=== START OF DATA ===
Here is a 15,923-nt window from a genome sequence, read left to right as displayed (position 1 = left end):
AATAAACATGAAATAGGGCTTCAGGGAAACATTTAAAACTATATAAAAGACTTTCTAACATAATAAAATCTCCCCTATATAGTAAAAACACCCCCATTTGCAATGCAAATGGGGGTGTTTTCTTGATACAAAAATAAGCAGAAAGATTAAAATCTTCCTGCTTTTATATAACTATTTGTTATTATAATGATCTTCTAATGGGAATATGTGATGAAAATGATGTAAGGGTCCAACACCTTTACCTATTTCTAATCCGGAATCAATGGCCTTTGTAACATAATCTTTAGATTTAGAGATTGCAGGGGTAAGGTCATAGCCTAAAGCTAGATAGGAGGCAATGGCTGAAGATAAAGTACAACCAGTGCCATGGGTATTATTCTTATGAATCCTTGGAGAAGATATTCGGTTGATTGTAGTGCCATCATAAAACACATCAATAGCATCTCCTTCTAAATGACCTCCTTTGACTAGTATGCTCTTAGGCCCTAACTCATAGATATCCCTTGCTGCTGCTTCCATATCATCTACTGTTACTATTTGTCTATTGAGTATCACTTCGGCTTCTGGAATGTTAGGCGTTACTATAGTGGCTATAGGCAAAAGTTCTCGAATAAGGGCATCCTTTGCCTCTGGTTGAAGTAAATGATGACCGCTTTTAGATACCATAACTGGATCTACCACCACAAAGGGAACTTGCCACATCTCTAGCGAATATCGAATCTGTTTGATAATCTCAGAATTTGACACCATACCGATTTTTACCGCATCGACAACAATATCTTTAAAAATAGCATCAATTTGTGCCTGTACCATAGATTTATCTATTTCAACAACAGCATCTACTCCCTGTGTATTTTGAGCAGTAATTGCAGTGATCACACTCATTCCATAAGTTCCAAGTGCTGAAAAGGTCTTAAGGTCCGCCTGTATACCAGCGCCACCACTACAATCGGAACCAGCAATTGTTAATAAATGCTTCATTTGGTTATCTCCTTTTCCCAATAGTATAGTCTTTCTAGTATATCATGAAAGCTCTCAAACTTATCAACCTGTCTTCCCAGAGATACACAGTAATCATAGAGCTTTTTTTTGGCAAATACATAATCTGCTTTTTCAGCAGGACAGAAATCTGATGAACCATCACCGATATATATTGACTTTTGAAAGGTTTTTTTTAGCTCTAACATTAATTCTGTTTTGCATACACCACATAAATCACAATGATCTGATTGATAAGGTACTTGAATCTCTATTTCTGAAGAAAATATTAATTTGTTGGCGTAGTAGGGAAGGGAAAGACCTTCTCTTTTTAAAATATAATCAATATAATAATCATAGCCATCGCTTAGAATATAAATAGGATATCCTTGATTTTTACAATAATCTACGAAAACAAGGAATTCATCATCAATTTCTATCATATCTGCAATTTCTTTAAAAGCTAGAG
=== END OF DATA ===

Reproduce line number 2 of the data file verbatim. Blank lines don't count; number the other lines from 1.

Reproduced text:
AATAAACATGAAATAGGGCTTCAGGGAAACATTTAAAACTATATAAAAGACTTTCTAACATAATAAAATCTCCCCTATATAGTAAAAACACCCCCATTTGCAATGCAAATGGGGGTGTTTTCTTGATACAAAAATAAGCAGAAAGATTAAAATCTTCCTGCTTTTATATAACTATTTGTTATTATAATGATCTTCTAATGGGAATATGTGATGAAAATGATGTAAGGGTCCAACACCTTTACCTATTTCTAATCCGGAATCAATGGCCTTTGTAACATAATCTTTAGATTTAGAGATTGCAGGGGTAAGGTCATAGCCTAAAGCTAGATAGGAGGCAATGGCTGAAGATAAAGTACAACCAGTGCCATGGGTATTATTCTTATGAATCCTTGGAGAAGATATTCGGTTGATTGTAGTGCCATCATAAAACACATCAATAGCATCTCCTTCTAAATGACCTCCTTTGACTAGTATGCTCTTAGGCCCTAACTCATAGATATCCCTTGCTGCTGCTTCCATATCATCTACTGTTACTATTTGTCTATTGAGTATCACTTCGGCTTCTGGAATGTTAGGCGTTACTATAGTGGCTATAGGCAAAAGTTCTCGAATAAGGGCATCCTTTGCCTCTGGTTGAAGTAAATGATGACCGCTTTTAGATACCATAACTGGATCTACCACCACAAAGGGAACTTGCCACATCTCTAGCGAATATCGAATCTGTTTGATAATCTCAGAATTTGACACCATACCGATTTTTACCGCATCGACAACAATATCTTTAAAAATAGCATCAATTTGTGCCTGTACCATAGATTTATCTATTTCAACAACAGCATCTACTCCCTGTGTATTTTGAGCAGTAATTGCAGTGATCACACTCATTCCATAAGTTCCAAGTGCTGAAAAGGTCTTAAGGTCCGCCTGTATACCAGCGCCACCACTACAATCGGAACCAGCAATTGTTAATAAATGCTTCATTTGGTTATCTCCTTTTCCCAATAGTATAGTCTTTCTAGTATATCATGAAAGCTCTCAAACTTATCAACCTGTCTTCCCAGAGATACACAGTAATCATAGAGCTTTTTTTTGGCAAATACATAATCTGCTTTTTCAGCAGGACAGAAATCTGATGAACCATCACCGATATATATTGACTTTTGAAAGGTTTTTTTTAGCTCTAACATTAATTCTGTTTTGCATACACCACATAAATCACAATGATCTGATTGATAAGGTACTTGAATCTCTATTTCTGAAGAAAATATTAATTTGTTGGCGTAGTAGGGAAGGGAAAGACCTTCTCTTTTTAAAATATAATCAATATAATAATCATAGCCATCGCTTAGAATATAAATAGGATATCCTTGATTTTTACAATAATCTACGAAAACAAGGAATTCATCATCAATTTCTATCATATCTGCAATTTCTTTAAAAGCTAGAG